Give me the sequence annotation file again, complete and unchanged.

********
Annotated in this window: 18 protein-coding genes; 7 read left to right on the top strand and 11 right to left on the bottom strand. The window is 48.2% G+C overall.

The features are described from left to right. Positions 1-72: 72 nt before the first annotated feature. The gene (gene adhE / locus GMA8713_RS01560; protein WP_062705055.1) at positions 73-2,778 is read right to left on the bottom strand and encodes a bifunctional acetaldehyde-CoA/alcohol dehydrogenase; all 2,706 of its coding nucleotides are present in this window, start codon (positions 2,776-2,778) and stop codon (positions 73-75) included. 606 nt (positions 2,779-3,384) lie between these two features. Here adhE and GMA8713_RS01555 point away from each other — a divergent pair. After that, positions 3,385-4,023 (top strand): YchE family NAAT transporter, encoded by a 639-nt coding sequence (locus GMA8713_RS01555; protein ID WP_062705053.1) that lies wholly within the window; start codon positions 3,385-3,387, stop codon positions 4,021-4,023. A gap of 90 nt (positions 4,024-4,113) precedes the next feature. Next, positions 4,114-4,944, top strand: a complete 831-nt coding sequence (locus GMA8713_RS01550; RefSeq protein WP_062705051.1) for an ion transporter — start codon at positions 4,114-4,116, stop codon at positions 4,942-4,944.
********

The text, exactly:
Annotated in this window: 18 protein-coding genes; 7 read left to right on the top strand and 11 right to left on the bottom strand. The window is 48.2% G+C overall.

The features are described from left to right. Positions 1-72: 72 nt before the first annotated feature. The gene (gene adhE / locus GMA8713_RS01560; protein WP_062705055.1) at positions 73-2,778 is read right to left on the bottom strand and encodes a bifunctional acetaldehyde-CoA/alcohol dehydrogenase; all 2,706 of its coding nucleotides are present in this window, start codon (positions 2,776-2,778) and stop codon (positions 73-75) included. 606 nt (positions 2,779-3,384) lie between these two features. Here adhE and GMA8713_RS01555 point away from each other — a divergent pair. After that, positions 3,385-4,023 (top strand): YchE family NAAT transporter, encoded by a 639-nt coding sequence (locus GMA8713_RS01555; protein ID WP_062705053.1) that lies wholly within the window; start codon positions 3,385-3,387, stop codon positions 4,021-4,023. A gap of 90 nt (positions 4,024-4,113) precedes the next feature. Next, positions 4,114-4,944, top strand: a complete 831-nt coding sequence (locus GMA8713_RS01550; RefSeq protein WP_062705051.1) for an ion transporter — start codon at positions 4,114-4,116, stop codon at positions 4,942-4,944.